Beijing launches pilot project to convert street lamps into chargers for electric cars

Source:Xinhua-Global Times Published: 2015-1-12 23:23:01

The Beijing municipal government has launched a pilot project to transform street lamps into charging poles for electric cars, Xinhua reported on Monday.

Eighty-eight high-pressure sodium lamps on a road in Beijing's Changping district have been converted into energy-saving LED lamps. Eight charging poles have been installed and put into trial operation using the energy saved from the new LED lamps, according to the Beijing Municipal Science and Technology Commission.

The charging poles can be used both during the day and night, it said.

Beijing has built charging poles at new-energy car dealers, parking lots, high-tech industry parks and expressway service areas.

The municipality plans to build 10,000 public charging poles for electric cars by 2017, the municipal government said in June 2014.

The charging poles will be installed at airports and train stations, public parking lots, malls and supermarket parking lots, highway service areas, electric-car dealers and gas stations.

The Chinese government has been encouraging consumers to buy electric vehicles as a solution to the country's pollution problems. But the plan has been hindered by bottlenecks in the charging infrastructure.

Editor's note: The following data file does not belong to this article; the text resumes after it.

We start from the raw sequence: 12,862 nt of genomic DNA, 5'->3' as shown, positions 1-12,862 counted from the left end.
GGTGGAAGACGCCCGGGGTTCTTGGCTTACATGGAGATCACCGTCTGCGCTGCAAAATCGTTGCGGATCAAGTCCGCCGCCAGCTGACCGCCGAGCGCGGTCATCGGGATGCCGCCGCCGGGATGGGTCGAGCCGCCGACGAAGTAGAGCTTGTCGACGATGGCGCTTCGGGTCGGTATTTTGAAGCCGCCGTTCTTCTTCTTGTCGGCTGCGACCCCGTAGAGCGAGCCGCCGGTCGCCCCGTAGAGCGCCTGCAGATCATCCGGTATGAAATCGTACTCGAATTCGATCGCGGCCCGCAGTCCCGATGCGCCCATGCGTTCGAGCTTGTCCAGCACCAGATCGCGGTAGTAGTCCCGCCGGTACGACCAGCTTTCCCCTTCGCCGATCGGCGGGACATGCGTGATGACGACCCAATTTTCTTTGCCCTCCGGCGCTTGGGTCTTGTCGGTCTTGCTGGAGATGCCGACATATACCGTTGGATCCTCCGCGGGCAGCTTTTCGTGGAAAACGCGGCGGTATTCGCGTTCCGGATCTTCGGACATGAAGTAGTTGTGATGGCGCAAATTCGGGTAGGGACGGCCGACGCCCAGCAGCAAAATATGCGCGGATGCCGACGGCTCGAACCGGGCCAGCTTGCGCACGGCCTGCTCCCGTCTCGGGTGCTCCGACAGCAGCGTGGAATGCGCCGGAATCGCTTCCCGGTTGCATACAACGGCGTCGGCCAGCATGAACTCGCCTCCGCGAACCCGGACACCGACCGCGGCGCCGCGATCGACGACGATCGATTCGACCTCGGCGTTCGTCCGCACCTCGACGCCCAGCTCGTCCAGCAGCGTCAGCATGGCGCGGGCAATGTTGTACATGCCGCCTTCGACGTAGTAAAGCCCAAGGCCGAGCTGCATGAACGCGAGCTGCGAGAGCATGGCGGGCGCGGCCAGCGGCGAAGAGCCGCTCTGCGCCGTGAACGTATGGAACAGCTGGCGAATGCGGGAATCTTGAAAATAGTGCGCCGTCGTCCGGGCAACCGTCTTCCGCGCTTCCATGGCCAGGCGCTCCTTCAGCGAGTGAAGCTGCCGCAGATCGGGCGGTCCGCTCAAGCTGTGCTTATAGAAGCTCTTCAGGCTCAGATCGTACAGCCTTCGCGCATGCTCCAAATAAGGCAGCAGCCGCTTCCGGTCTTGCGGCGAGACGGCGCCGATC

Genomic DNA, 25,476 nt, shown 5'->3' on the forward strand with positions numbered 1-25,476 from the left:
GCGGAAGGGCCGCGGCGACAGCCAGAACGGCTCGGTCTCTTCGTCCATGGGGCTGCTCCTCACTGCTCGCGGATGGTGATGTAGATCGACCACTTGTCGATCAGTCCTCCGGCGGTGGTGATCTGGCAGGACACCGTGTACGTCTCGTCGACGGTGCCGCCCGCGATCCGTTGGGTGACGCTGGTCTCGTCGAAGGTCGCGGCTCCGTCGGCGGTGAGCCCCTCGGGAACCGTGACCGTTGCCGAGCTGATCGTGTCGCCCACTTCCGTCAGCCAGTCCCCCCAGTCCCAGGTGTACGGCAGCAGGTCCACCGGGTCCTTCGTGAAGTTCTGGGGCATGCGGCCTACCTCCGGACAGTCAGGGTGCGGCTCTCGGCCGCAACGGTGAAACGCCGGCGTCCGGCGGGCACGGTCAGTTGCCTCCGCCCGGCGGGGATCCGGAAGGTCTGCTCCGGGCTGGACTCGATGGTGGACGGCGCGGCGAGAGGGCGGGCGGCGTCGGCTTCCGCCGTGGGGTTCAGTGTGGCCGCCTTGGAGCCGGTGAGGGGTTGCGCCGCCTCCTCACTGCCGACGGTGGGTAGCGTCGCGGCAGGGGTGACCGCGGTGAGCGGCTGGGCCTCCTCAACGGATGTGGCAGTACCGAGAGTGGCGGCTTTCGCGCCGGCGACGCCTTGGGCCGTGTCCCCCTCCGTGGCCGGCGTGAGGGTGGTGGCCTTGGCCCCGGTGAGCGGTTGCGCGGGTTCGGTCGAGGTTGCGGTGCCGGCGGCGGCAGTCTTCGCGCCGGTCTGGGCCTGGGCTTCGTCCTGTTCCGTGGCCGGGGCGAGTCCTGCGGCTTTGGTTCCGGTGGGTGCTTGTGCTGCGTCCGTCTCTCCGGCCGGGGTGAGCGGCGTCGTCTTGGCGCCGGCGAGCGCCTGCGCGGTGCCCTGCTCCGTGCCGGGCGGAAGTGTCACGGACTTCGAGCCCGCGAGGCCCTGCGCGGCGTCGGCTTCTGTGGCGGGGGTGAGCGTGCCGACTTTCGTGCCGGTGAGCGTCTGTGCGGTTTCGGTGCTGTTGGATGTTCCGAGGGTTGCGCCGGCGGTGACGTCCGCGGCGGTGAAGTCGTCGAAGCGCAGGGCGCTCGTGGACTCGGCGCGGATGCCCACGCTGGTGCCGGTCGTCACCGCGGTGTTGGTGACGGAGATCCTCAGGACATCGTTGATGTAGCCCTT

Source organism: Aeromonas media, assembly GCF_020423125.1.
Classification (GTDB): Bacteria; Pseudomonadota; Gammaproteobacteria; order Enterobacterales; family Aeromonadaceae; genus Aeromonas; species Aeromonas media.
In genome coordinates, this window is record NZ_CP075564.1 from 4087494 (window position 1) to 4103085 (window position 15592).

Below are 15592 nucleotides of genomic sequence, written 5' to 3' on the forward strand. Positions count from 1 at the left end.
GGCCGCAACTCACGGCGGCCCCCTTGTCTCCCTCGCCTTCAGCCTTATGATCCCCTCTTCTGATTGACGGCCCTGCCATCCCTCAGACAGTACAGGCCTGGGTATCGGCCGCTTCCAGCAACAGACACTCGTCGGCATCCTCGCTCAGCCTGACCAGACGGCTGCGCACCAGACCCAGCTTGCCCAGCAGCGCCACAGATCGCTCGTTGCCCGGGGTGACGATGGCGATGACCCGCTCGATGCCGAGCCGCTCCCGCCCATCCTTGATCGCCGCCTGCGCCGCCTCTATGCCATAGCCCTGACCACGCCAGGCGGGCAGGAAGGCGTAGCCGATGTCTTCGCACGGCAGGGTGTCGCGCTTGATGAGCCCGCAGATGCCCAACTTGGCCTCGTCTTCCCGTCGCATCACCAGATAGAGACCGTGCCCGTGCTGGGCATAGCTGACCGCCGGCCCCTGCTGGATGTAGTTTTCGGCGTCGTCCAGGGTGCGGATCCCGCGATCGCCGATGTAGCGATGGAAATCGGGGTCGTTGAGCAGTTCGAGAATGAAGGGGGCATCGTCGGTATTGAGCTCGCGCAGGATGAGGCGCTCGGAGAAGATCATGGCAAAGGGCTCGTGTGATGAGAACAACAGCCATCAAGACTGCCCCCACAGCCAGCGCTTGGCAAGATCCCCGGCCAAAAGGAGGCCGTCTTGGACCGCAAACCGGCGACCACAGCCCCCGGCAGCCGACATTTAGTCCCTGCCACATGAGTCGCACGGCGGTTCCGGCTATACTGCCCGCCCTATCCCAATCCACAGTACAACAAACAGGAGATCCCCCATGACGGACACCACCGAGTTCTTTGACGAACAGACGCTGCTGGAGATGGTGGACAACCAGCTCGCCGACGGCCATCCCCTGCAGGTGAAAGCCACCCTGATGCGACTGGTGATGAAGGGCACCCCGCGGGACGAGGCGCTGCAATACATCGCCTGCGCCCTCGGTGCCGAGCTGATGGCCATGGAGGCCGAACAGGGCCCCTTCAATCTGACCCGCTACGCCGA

A charging system on the Beijing-Shanghai expressway will soon become operational. Over the weekend, five electric cars started a 1,262 kilometer test drive from Shanghai to Beijing, with charging stations available every 50 kilometer in each direction.

China's electric-car production jumped fourfold to 83,900 vehicles in 2014, the Ministry of Industry and Information Technology said Friday.

In 2014, output of pure electric passenger cars rose 300 percent from a year earlier to 37,800 units, with the number of plug-in hybrid passenger cars reaching 16,700 units.

Measures including tax exemptions, price subsidies and government procurement of green cars have been put in place. But new-energy cars still account for only a tiny proportion of total output.

In 2014, China's total auto production reached 23.72 million vehicles.

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